By Frampton Jones
It is my sorry duty to announce that Nick Rossert has departed this life, and his other life, having failed to get out of the way of a slow moving piece of machinery.
We’ve grown used to werewolves in recent years. We’ve all learned not to go out at full moons – not that many of us go out in the dark anyway. We learned to cope with the more threatening eyebrows, the weird food cravings, the occasional psychotic rampage. Despite that, none of us ever really came to terms with what Nick did in his other skin.
Many of us have known for some time now that Nick transforms. It’s not at the full moon, always. It’s hard to predict. But transform he did, into something slower, hairier and less able to flee from peril. In his were-form, Nick often retreated to the trees and it wasn’t unusual to find him hanging upside down from a branch, waiting for the effects to wear off.
No one seems to know what manner of creature he became, or why he felt so moved to eat leaves when in this state. Why not blood, like the rest of our uncanny citizens? Why shift into the skin of something so slow, so unable to defend itself?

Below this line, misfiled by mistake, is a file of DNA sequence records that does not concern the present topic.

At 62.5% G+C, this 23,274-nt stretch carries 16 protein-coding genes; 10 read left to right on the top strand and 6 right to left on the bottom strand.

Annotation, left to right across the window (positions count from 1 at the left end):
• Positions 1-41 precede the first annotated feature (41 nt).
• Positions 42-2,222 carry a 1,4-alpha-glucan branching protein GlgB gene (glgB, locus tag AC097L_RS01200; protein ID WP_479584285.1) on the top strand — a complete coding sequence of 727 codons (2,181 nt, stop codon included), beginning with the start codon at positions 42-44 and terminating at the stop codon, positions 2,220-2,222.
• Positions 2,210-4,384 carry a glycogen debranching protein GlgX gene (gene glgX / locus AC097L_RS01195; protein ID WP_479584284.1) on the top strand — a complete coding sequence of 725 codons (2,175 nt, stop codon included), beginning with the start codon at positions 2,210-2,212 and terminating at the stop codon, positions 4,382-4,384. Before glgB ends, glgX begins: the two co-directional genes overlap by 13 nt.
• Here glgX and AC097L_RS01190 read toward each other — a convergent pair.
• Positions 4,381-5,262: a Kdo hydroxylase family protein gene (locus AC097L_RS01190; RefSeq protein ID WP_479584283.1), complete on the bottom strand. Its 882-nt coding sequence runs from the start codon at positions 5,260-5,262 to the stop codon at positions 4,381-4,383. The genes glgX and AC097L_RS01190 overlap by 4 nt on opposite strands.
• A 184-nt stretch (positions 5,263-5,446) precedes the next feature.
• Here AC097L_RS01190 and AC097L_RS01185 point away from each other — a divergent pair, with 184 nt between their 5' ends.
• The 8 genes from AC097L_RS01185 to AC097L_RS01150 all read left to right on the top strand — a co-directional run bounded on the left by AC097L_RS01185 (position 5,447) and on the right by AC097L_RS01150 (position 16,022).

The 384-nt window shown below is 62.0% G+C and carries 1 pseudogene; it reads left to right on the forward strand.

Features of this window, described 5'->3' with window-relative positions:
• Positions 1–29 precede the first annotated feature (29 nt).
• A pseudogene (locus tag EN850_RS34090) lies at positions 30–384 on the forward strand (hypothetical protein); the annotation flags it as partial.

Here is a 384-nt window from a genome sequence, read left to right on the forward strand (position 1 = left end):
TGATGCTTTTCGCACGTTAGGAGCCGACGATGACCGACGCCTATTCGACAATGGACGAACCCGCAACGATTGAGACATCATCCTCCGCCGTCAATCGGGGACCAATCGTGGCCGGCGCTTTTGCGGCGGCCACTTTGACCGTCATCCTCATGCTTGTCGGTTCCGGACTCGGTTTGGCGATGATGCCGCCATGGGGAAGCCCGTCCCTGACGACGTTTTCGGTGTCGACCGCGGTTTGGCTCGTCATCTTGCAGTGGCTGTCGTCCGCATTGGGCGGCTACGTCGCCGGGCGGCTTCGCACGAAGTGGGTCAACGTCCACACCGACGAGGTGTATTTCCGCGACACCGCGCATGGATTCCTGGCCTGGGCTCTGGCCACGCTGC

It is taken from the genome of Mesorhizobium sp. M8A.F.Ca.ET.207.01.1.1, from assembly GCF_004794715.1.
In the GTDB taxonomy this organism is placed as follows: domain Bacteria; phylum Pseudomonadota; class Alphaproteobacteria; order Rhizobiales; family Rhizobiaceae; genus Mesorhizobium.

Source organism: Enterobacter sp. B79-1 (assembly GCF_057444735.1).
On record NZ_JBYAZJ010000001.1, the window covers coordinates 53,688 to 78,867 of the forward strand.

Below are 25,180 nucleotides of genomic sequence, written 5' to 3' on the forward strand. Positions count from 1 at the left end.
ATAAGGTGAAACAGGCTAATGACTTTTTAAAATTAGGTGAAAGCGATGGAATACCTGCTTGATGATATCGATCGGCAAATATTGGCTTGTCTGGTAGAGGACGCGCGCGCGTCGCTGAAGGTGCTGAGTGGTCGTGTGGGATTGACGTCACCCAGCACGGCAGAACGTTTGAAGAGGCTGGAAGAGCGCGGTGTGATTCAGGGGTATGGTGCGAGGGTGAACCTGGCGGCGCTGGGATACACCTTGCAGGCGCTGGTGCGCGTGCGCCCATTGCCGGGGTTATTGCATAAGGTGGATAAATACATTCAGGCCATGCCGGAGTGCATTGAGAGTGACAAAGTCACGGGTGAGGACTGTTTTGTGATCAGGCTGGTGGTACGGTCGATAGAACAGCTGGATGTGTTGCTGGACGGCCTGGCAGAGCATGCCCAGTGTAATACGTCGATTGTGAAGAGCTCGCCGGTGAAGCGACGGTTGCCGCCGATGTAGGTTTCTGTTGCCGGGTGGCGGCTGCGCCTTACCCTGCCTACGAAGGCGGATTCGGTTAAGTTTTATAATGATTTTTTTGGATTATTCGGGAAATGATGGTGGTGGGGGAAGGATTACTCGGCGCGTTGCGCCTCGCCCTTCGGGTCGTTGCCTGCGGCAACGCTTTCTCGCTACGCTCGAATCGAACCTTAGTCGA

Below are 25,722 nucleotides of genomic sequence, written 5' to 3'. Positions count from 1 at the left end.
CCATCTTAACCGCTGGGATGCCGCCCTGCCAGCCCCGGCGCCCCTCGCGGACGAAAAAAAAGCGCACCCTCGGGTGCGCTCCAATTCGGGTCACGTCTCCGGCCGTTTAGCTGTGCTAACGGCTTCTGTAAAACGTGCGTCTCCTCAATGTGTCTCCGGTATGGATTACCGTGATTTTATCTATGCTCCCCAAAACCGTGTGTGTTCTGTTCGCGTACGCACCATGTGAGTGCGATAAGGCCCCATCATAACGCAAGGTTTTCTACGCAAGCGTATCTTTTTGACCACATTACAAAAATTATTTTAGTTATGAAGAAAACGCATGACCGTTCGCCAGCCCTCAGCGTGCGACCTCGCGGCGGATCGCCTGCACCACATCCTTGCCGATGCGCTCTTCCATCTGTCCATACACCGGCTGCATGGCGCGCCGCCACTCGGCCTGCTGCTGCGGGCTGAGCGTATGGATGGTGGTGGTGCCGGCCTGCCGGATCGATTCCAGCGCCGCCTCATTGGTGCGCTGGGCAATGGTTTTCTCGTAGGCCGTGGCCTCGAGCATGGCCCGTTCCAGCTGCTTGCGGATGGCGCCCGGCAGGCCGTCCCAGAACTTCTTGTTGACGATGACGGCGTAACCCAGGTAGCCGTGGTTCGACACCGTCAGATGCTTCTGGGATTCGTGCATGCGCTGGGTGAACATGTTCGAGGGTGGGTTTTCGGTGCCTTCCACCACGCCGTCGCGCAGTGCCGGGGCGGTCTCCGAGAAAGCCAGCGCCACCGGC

No one knows.
Witnesses at the scene described to me the experience of watching the old, wheeled device crawl slowly towards Nick, while Nick in his transformed state began to lift one limb, clearly unable to make a getaway. The witnesses, who wish to remain anonymous, say that they would have helped him if it hadn’t been so funny, and that by the time they stopped laughing it was too late. They tell me they feel bad about that – and so they should.
One three toed paw remained intact after the machine passed over him. It has been laid to rest. No one will ever know the truth about him now, and we are the poorer for that.
On an entirely unrelated note… Nick runs Sloth Comics, which publishes Hopeless Maine. http://www.slothcomics.co.uk/